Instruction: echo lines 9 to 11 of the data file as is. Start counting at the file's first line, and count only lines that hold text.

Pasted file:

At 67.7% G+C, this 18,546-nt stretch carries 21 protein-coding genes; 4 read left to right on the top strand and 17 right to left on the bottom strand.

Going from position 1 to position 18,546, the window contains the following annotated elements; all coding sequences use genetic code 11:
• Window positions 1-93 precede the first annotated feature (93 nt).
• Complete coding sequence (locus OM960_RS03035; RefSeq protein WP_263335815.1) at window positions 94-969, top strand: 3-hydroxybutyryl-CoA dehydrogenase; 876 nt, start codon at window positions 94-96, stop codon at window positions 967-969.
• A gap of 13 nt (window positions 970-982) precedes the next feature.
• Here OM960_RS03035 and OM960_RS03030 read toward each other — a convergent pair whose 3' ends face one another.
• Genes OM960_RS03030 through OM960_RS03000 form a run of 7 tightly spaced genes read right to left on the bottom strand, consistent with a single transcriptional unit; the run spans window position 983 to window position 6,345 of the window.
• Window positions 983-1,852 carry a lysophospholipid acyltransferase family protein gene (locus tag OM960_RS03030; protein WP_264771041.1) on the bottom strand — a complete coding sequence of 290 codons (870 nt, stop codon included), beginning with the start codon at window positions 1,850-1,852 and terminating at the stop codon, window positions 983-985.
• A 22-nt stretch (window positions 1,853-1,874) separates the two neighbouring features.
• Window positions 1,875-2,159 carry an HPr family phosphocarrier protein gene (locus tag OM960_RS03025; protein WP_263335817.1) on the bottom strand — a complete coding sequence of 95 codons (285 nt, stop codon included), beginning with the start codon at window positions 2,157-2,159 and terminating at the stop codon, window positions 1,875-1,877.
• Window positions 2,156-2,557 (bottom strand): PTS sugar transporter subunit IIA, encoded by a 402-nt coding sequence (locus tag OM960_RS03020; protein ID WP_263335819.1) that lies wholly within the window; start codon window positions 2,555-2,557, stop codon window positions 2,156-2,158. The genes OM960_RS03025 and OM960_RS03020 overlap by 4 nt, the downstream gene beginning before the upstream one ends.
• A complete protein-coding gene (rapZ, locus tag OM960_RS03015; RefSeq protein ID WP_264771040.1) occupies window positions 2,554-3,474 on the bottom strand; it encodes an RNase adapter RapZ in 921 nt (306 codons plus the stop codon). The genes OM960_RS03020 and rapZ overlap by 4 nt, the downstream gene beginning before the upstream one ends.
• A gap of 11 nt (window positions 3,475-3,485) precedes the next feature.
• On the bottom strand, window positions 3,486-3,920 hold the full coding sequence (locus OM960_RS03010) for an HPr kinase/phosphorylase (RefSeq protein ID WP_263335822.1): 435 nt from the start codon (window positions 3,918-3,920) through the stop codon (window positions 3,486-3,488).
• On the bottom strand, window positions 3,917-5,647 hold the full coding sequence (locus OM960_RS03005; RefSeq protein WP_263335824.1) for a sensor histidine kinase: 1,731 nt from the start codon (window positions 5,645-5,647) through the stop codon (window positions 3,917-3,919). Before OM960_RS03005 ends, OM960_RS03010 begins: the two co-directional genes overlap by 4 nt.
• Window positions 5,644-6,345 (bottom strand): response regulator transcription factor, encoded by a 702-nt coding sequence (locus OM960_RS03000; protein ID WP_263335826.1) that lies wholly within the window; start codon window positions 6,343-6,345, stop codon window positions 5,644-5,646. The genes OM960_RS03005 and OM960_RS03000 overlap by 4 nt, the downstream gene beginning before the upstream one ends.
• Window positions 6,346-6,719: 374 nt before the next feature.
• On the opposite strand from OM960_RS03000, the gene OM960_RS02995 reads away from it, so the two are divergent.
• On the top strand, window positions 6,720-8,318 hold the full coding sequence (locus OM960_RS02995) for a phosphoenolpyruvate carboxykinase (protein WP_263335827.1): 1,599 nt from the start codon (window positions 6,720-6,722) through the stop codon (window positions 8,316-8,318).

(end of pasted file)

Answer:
• A 22-nt stretch (window positions 1,853-1,874) separates the two neighbouring features.
• Window positions 1,875-2,159 carry an HPr family phosphocarrier protein gene (locus tag OM960_RS03025; protein WP_263335817.1) on the bottom strand — a complete coding sequence of 95 codons (285 nt, stop codon included), beginning with the start codon at window positions 2,157-2,159 and terminating at the stop codon, window positions 1,875-1,877.
• Window positions 2,156-2,557 (bottom strand): PTS sugar transporter subunit IIA, encoded by a 402-nt coding sequence (locus tag OM960_RS03020; protein ID WP_263335819.1) that lies wholly within the window; start codon window positions 2,555-2,557, stop codon window positions 2,156-2,158. The genes OM960_RS03025 and OM960_RS03020 overlap by 4 nt, the downstream gene beginning before the upstream one ends.